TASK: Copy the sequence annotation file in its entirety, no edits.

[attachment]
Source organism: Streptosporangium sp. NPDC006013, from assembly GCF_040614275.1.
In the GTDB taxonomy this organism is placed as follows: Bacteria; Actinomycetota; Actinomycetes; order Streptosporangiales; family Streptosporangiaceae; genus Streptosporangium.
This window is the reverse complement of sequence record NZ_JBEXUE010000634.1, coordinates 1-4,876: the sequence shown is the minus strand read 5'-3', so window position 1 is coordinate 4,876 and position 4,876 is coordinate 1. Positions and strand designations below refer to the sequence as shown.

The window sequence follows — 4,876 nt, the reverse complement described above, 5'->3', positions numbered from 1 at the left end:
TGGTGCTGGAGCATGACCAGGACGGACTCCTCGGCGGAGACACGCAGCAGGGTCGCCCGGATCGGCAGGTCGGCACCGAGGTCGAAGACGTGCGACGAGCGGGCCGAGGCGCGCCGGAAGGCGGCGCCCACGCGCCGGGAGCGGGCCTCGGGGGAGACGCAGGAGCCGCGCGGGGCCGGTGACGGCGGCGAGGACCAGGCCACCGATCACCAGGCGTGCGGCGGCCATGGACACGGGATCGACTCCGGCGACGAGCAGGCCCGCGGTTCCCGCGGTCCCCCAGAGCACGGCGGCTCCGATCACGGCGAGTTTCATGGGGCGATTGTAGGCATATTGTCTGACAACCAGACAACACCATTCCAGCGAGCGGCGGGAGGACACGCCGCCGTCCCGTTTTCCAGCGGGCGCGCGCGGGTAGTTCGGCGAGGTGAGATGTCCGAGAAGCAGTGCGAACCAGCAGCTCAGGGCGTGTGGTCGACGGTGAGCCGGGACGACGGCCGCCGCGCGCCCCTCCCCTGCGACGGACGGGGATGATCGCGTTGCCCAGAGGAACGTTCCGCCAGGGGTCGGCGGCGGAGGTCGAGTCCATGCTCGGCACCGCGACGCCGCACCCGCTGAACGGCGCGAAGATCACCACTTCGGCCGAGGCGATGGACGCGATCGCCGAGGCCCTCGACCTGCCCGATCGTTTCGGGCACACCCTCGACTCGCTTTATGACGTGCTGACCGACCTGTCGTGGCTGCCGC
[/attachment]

Source organism: Streptosporangium sp. NPDC006013, from assembly GCF_040614275.1.
In the GTDB taxonomy this organism is placed as follows: Bacteria; Actinomycetota; Actinomycetes; order Streptosporangiales; family Streptosporangiaceae; genus Streptosporangium.
This window is the reverse complement of sequence record NZ_JBEXUE010000634.1, coordinates 1-4,876: the sequence shown is the minus strand read 5'-3', so window position 1 is coordinate 4,876 and position 4,876 is coordinate 1. Positions and strand designations below refer to the sequence as shown.

The window sequence follows — 4,876 nt, the reverse complement described above, 5'->3', positions numbered from 1 at the left end:
TGGTGCTGGAGCATGACCAGGACGGACTCCTCGGCGGAGACACGCAGCAGGGTCGCCCGGATCGGCAGGTCGGCACCGAGGTCGAAGACGTGCGACGAGCGGGCCGAGGCGCGCCGGAAGGCGGCGCCCACGCGCCGGGAGCGGGCCTCGGGGGAGACGCAGGAGCCGCGCGGGGCCGGTGACGGCGGCGAGGACCAGGCCACCGATCACCAGGCGTGCGGCGGCCATGGACACGGGATCGACTCCGGCGACGAGCAGGCCCGCGGTTCCCGCGGTCCCCCAGAGCACGGCGGCTCCGATCACGGCGAGTTTCATGGGGCGATTGTAGGCATATTGTCTGACAACCAGACAACACCATTCCAGCGAGCGGCGGGAGGACACGCCGCCGTCCCGTTTTCCAGCGGGCGCGCGCGGGTAGTTCGGCGAGGTGAGATGTCCGAGAAGCAGTGCGAACCAGCAGCTCAGGGCGTGTGGTCGACGGTGAGCCGGGACGACGGCCGCCGCGCGCCCCTCCCCTGCGACGGACGGGGATGATCGCGTTGCCCAGAGGAACGTTCCGCCAGGGGTCGGCGGCGGAGGTCGAGTCCATGCTCGGCACCGCGACGCCGCACCCGCTGAACGGCGCGAAGATCACCACTTCGGCCGAGGCGATGGACGCGATCGCCGAGGCCCTCGACCTGCCCGATCGTTTCGGGCACACCCTCGACTCGCTTTATGACGTGCTGACCGACCTGTCGTGGCTGCCGC